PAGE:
Milestone 11 Summary

Description: Practice facilitates referrals to appropriate community resources, including community organizations and agencies as well as direct care providers. 


What does success look like?


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Practice does not regularly refer patients to available community resources. Practice is compiling an inventory of resources and establishing communication with them to link patients with appropriate community resources. Practice is referring patients to appropriate community resources but does not have a consistent approach for following up on referrals made. Practice has completed its resources inventory and consistently links patients with appropriate community resources and follows up on referrals made.

Note: numbers are PAT scores


Why is this important?

Referrals to community-based services and specialists are an important component of coordinated care; such services are often vital components to successful treatment and care management plans. Many patients may need assistance obtaining services that are outside the scope of their primary care provider’s domain, such as food or housing assistance, resources to address substance use, transportation assistance, help to escape domestic violence, and many other resources to address needs according the a patient’s social determinants of health. Connecting patients with chronic illnesses or disabilities may help them to better manage day-to-day activities, better integrate into their community, and improve outcomes. However, poorly coordinated referrals can be frustrating to patients and even dangerous by promoting fragmented care, especially as provider referral networks continue to grow.1 Specialists are often concerned about the appropriateness of referrals2,3 while primary care providers often remain in the dark when their patients are seen in an ED or admitted to the hospital.3,4 Referral management is essential to care coordination and often leads to greater patient and provider satisfaction.


Potential Tactics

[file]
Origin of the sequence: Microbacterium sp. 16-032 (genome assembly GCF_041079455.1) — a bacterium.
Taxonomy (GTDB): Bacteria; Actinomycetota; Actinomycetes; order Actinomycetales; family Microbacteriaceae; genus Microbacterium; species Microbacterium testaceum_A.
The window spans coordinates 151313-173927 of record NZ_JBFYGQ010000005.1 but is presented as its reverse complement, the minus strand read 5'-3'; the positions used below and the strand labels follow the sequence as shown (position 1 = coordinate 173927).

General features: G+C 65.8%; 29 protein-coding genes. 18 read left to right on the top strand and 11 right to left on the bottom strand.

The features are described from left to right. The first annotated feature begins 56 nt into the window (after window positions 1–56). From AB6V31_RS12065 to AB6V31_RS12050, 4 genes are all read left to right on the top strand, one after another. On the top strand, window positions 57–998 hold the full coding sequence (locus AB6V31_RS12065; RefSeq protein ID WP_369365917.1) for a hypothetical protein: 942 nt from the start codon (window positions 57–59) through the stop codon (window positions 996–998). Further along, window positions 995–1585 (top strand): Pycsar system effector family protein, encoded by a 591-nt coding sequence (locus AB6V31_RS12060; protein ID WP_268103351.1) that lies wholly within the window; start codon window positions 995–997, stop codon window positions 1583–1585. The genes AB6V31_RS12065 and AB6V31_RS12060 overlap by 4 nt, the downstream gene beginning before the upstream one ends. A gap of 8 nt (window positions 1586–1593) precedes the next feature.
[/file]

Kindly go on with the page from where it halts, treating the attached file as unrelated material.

• Take stock of community connections and foster collaborative relationships
  • Designate an individual or team to be responsible for coordinating community resources
  • Create a list of community resources and contact each one to verify services provided
  • Create a standardized workflow for documenting referrals made and services obtained by patients
  • Identify a process to screen patients for their social, legal and other non-health needs
  • Build off of risk-stratification and empanelment infrastructure to integrate referral documentation into the patient medical record


Tools and Resources

What might this look like in practice?

A clinic in Humboldt Park, Chicago, Illinois decided to implement a referral management process to help connect patients to community resources based on feedback from their patient advisory board that many patients lacked access to safe ways to exercise. First, a task force was created to curate a list of all community resources available on the west side of the city. Next, each community-based organization was contacted by a member of the task force to verify services provided and to establish a point of contact. When available, collaborations including discounted rates to publically available service such as gyms or parks were negotiated.  This information was documented in a centralized location and reviewed by the task force to prioritize and reduce the resource list by responsiveness, proximity, and breadth of services available.

This list of community resources was then uploaded into the electronic medical record and categorized by service provided (i.e. obesity reduction, smoking cessation, group behavioral therapy services). A workflow was piloted and rolled-out to screen each patient for unmet social and behavioral needs during their clinic appointment. Upon documentation in the medical record of these needs, a tailored list of available resources was generated to meet the specific needs indicated. Documentation of resource discussion and recommendations was then completed for review and follow-up at the next clinic appointment. Patient feedback was used to further prioritize the resource list and to direct clinic resources towards fostering stronger community collaborations.



  1. Implementation Guide: Care Coordination- Reducing Care Fragmentation in Primary Care. Safety Net Medical Home Initiative. May 2013. Available at
  2. Cummins RO, Smith RW, Inui TS. Communication failure in primary care. Failure of consultants to provide follow-up information. JAMA.1980;243(16):1650-1652.
  3. Gandhi TK, Sittig DF, Franklin M, Sussman AJ, Fairchild DG, Bates DW. Communication breakdown in the outpatient referral process. J Gen Intern Med. 2000;15(9):626-631.
  4. Kripalani S, LeFevre F, Phillips CO, Williams MV, Basaviah P, Baker DW. Deficits in communication and information transfer between hospital-based and primary care physicians: implications for patient safety and continuity of care. JAMA. 2007;297(8):831-841.
  5. Bright Futures Implementation Tip Sheet: Community Resources- Community Resources Checklist. American Academy of Pediatrics. Available at: